The statement that "If enough mass is squeezed into a sufficiently small space it will form a black hole" is rather vague. Crudely speaking we would say that if an amount of mass, M is contained within a sphere of radius 2GM/c^2 (the Schwarzschild radius) then it must be a black hole. But this is based on a particular static solution to the Einstein field equations of general relativity, and ignores momentum and angular momentum as well as the dynamics of space-time itself. In general relativity, gravity does not simply couple to mass as it does in the Newtonian theory of gravity. It also couples to momentum and momentum flow; the gravitational field is even coupled to itself. It is actually quite difficult to define the correct conditions for a black hole to form. Hawking and Penrose proved a number of useful singularities theorems about the formation of black holes, and from astrophysics we know that the theorems should apply to sufficiently massive stars when they reach the end of their life and collapse into a small volume.
 

pervect

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yeus said:
Is it possible to accelerate an object on such a high speed that his kinetic energy (from the frame of reference of the observer) would cause the object to let spacetime around it collapse into a black hole?
I thought maybe this effect would not appear since time slows time in the frame ofthe accelerated object. Thus making its spacetime more "spread out". And working against the black-hole thing.
And last but not least: if you place the observer in the object which is Now flying veryvery close to the speed of light. wouldn't everything else which hasn't been accelerated look like a black hole? I'm just wondering and would love to get some answers of people who really know this stuff.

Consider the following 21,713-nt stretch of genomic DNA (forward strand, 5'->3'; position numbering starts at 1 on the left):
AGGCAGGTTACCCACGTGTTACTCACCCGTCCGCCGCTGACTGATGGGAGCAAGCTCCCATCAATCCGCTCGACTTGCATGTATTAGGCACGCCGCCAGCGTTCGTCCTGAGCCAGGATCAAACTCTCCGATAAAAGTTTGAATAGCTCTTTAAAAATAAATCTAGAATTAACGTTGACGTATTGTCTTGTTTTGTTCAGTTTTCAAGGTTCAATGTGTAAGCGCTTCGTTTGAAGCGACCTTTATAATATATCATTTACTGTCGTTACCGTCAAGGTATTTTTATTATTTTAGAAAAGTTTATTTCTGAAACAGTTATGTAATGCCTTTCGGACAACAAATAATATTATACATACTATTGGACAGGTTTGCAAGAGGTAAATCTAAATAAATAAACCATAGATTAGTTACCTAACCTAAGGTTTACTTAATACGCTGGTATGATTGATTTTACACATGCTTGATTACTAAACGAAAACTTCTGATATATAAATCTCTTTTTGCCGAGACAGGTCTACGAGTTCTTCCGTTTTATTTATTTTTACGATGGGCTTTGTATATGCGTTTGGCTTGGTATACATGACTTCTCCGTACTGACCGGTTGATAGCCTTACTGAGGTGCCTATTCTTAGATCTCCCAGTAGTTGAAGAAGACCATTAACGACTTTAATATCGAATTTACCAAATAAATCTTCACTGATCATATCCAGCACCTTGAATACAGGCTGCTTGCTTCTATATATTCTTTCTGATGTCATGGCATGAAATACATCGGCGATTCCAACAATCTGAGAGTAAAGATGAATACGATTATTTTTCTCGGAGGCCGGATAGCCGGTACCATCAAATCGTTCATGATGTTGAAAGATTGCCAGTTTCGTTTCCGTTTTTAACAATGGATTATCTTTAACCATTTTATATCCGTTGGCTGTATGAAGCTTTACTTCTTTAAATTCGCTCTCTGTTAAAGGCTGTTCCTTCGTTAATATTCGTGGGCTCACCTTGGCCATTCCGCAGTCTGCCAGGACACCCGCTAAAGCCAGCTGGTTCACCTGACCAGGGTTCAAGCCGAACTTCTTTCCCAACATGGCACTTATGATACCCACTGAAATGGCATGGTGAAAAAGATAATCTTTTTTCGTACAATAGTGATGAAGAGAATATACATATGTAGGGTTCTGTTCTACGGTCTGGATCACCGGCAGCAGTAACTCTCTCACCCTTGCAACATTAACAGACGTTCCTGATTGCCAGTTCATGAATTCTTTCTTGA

Take a look at the sci.physics.faq on the topic at the following link:

If I go too fast, do I turn into a black hole?

[add] Oh, I see Jesse beat me to it.

The answer to this part of your question is that you do not turn into a black hole if you go too fast.

I think some of your other ideas could work in theory though (they probably won't actually happen, they are more in the line of thought experiments). The formulas you'll see for the critical density of a black hole assume that one is in the center of mass frame of the system - changing the velocity has no effect on whether or not an object becomes a black hole.

Temperature is a form of energy, so if you could somehow heat an object up hot enough AND keep it confined to a small areaa (a rather difficult job, because it will tend to expand), you could probably in principle form a black hole.

Even in the center of mass frame, the condtions for forming a black hole aren't definitely known, but there is a conjecture, known as the "hoop conjecture", which basically says that an object of mass M has to have a circumference of less than 4*pi*GM/c^2 in all directions in order to form a black hole. See for instance

http://scienceworld.wolfram.com/physics/HoopConjecture.html
 
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Wait, are you people saying that if object posseses so much relavistic mass in one area of space, a black hole will open? This is BS, I have aksed that same questio here before and somebody told me I didnt know what I was talking about, and that it does NOTwork that way.

I don't know what to belive anymore. I though physicsforums was well educated, now it seems that people just say things to seem kewl, or they dont really know what they are talking about.
 
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eNathan said:
Wait, are you people saying that if object posseses so much relavistic mass in one area of space, a black hole will open? This is BS, I have aksed that same questio here before and somebody told me I didnt know what I was talking about, and that it does NOTwork that way.
Whomever told you that sure didn't know what they were talking about. Its well known that a star can collapse to form a blackhole. Don't think of it as something "opening" though. That way of phrasing it gives me the willies!!! :bugeye:

Pete
 
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pmb_phy said: